SINGAPORE: Asia accounted for 41% of global app revenue in December 2013, making it the most lucrative market in the world for mobile apps, new analysis has established."Asia: The Leading App Market in the World" report
from Distimo, the Dutch-owned analytics company, concluded that represented a huge growth rate of 162% in 2013, compared to the 46% recorded in North America over the year.
Based on analysis of daily App Store and Google Play downloads, Asia's 41% share in December also compared to 31% in North America and 23% in Europe, prompting Distimo to comment that "the Asian app store market is a train that can't be stopped".
Japan was by far the most lucrative market in the region, followed by South Korea at a distant second and then China, Taiwan and Hong Kong – although South Korea recorded the steepest growth rate of 271%, followed by Hong Kong at 211% and China at 203%.
The extremely disproportionate share among Asian countries was graphically illustrated by findings that Japan's revenue was 77 times that of Malaysia.
Although App Store recorded a healthy 94% increase in revenue for iPhone apps and 64% for iPad, it was Google Play that emerged as the main driving force.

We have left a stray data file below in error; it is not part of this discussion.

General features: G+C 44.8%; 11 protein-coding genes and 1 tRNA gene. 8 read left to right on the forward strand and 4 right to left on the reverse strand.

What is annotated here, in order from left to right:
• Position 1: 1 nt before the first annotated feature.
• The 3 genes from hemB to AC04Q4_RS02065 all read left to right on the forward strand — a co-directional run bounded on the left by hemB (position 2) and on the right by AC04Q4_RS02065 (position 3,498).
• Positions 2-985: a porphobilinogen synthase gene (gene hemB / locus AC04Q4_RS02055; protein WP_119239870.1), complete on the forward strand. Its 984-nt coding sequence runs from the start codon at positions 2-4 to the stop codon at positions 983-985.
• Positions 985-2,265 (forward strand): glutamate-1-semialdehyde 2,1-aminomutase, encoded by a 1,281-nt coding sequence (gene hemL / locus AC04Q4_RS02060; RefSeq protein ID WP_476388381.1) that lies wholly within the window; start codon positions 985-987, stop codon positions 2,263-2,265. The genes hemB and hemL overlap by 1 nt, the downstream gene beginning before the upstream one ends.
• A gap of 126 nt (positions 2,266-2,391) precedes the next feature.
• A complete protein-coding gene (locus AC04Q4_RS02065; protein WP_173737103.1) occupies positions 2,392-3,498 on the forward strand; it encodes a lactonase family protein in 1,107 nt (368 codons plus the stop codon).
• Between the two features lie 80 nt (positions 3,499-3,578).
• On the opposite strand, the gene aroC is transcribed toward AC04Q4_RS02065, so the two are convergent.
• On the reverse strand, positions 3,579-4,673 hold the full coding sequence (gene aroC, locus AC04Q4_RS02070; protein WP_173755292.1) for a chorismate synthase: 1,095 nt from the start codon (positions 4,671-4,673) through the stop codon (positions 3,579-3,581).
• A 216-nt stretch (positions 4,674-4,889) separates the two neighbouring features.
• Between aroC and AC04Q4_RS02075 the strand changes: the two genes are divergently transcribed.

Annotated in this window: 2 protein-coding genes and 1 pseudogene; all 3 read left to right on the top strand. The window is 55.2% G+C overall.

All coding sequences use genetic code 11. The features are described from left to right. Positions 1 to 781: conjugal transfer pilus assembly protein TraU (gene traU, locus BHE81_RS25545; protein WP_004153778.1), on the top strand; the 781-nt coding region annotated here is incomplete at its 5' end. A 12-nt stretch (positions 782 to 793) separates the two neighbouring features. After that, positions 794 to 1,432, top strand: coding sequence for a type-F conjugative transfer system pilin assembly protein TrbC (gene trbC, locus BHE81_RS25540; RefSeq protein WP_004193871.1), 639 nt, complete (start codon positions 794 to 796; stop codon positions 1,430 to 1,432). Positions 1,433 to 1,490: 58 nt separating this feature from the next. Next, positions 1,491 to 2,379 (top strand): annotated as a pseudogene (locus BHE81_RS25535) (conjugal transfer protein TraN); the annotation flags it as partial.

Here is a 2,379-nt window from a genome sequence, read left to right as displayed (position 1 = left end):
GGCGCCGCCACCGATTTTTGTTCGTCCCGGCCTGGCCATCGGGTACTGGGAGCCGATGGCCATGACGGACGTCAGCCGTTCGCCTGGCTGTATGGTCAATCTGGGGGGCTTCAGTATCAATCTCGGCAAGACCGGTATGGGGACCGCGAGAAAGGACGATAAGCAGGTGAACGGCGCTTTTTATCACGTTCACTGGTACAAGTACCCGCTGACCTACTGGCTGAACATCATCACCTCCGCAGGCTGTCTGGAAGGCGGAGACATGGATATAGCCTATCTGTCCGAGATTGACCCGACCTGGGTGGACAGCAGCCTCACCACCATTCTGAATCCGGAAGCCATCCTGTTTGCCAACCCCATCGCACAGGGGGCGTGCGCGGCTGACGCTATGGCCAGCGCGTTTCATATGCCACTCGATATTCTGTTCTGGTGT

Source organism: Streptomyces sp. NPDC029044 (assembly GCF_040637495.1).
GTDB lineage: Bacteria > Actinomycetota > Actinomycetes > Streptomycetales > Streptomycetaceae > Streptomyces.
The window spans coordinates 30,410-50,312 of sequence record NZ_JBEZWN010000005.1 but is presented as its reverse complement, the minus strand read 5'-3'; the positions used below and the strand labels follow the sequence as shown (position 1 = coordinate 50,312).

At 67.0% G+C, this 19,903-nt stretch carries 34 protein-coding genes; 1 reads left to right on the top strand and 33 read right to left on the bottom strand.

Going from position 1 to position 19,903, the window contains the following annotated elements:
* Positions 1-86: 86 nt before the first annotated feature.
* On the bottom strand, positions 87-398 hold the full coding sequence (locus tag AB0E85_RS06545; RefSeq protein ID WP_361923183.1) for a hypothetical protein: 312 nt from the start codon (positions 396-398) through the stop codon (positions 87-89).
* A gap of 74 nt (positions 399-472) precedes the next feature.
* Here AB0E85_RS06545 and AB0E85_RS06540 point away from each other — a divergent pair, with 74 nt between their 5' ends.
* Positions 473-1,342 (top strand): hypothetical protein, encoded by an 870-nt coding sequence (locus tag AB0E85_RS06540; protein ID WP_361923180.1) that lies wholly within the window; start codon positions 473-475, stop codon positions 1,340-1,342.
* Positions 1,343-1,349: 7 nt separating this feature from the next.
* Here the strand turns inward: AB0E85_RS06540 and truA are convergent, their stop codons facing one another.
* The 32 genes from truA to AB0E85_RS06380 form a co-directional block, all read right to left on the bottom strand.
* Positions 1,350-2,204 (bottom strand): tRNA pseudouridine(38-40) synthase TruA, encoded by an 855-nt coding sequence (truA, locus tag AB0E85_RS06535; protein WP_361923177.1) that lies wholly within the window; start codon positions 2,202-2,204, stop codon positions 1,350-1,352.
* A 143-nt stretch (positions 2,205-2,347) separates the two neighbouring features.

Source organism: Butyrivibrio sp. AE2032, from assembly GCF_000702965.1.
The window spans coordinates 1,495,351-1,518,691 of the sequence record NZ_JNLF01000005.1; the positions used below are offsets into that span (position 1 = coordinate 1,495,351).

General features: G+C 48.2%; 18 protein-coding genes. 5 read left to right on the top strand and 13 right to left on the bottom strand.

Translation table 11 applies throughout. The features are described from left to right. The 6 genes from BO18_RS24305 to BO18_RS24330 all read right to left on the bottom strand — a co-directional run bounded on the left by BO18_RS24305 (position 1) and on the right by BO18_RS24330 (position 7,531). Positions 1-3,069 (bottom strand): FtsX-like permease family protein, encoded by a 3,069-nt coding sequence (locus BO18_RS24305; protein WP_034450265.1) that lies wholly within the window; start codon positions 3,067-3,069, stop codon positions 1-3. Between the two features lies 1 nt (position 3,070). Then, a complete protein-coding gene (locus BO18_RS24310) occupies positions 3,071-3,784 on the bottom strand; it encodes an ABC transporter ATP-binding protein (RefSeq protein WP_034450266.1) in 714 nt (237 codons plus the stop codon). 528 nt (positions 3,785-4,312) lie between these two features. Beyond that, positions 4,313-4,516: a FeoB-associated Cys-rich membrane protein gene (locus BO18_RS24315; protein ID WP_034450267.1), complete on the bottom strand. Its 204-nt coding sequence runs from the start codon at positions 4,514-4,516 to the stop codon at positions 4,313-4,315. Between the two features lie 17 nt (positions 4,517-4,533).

Google Play's revenues more than quadrupled in 2013, borne along in part by its performance in South Korea where Apple holds just a 14% market share, TechCrunch reported
As in Western markets, freemium, or free-to-play, was the leading business model for apps in Asia while Angry Birds Go! was the most downloaded game in December.
This was followed by two domestic Asian games – Carrot Fantasy 2: Polar Adventure and then The Hardest Game in History.
Regarding China, the report concluded that its domestic market is so large "it can support an entirely independent ecosystem from the rest of the world".
As only 3.5% of devices in the country have Google Play services installed, Distimo teamed up with Wandoujia, China's leading Android app store, to collect data from its 300m users.
It found evidence that Chinese mobile gamers are now more willing to spend money on apps, leading Wandoujia to advise foreign developers that they have a "big opportunity" to reach millions of gamers in the country.
Data sourced from Distimo, TechCrunch; additional content by Warc staff